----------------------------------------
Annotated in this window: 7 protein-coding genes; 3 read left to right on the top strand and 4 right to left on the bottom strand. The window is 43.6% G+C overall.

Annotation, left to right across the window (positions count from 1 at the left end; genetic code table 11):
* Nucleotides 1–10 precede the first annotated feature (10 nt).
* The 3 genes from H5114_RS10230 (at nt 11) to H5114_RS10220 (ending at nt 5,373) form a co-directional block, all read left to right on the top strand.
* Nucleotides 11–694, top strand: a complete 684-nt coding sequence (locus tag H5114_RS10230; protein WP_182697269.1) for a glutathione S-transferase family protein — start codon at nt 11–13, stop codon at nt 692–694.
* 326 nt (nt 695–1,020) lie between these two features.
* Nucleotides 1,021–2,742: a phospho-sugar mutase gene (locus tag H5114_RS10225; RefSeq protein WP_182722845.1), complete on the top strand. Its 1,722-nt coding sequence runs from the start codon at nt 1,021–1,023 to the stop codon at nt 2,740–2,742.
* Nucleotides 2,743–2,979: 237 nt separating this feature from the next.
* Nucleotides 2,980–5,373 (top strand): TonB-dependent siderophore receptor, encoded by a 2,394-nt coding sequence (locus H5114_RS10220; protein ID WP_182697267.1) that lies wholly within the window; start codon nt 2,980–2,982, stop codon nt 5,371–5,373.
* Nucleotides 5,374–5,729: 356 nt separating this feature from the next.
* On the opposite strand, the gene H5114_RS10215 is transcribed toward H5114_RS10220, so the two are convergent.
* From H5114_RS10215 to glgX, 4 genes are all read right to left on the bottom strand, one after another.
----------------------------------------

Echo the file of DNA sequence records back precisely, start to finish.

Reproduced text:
Annotated in this window: 7 protein-coding genes; 3 read left to right on the top strand and 4 right to left on the bottom strand. The window is 43.6% G+C overall.

Annotation, left to right across the window (positions count from 1 at the left end; genetic code table 11):
* Nucleotides 1–10 precede the first annotated feature (10 nt).
* The 3 genes from H5114_RS10230 (at nt 11) to H5114_RS10220 (ending at nt 5,373) form a co-directional block, all read left to right on the top strand.
* Nucleotides 11–694, top strand: a complete 684-nt coding sequence (locus tag H5114_RS10230; protein WP_182697269.1) for a glutathione S-transferase family protein — start codon at nt 11–13, stop codon at nt 692–694.
* 326 nt (nt 695–1,020) lie between these two features.
* Nucleotides 1,021–2,742: a phospho-sugar mutase gene (locus tag H5114_RS10225; RefSeq protein WP_182722845.1), complete on the top strand. Its 1,722-nt coding sequence runs from the start codon at nt 1,021–1,023 to the stop codon at nt 2,740–2,742.
* Nucleotides 2,743–2,979: 237 nt separating this feature from the next.
* Nucleotides 2,980–5,373 (top strand): TonB-dependent siderophore receptor, encoded by a 2,394-nt coding sequence (locus H5114_RS10220; protein ID WP_182697267.1) that lies wholly within the window; start codon nt 2,980–2,982, stop codon nt 5,371–5,373.
* Nucleotides 5,374–5,729: 356 nt separating this feature from the next.
* On the opposite strand, the gene H5114_RS10215 is transcribed toward H5114_RS10220, so the two are convergent.
* From H5114_RS10215 to glgX, 4 genes are all read right to left on the bottom strand, one after another.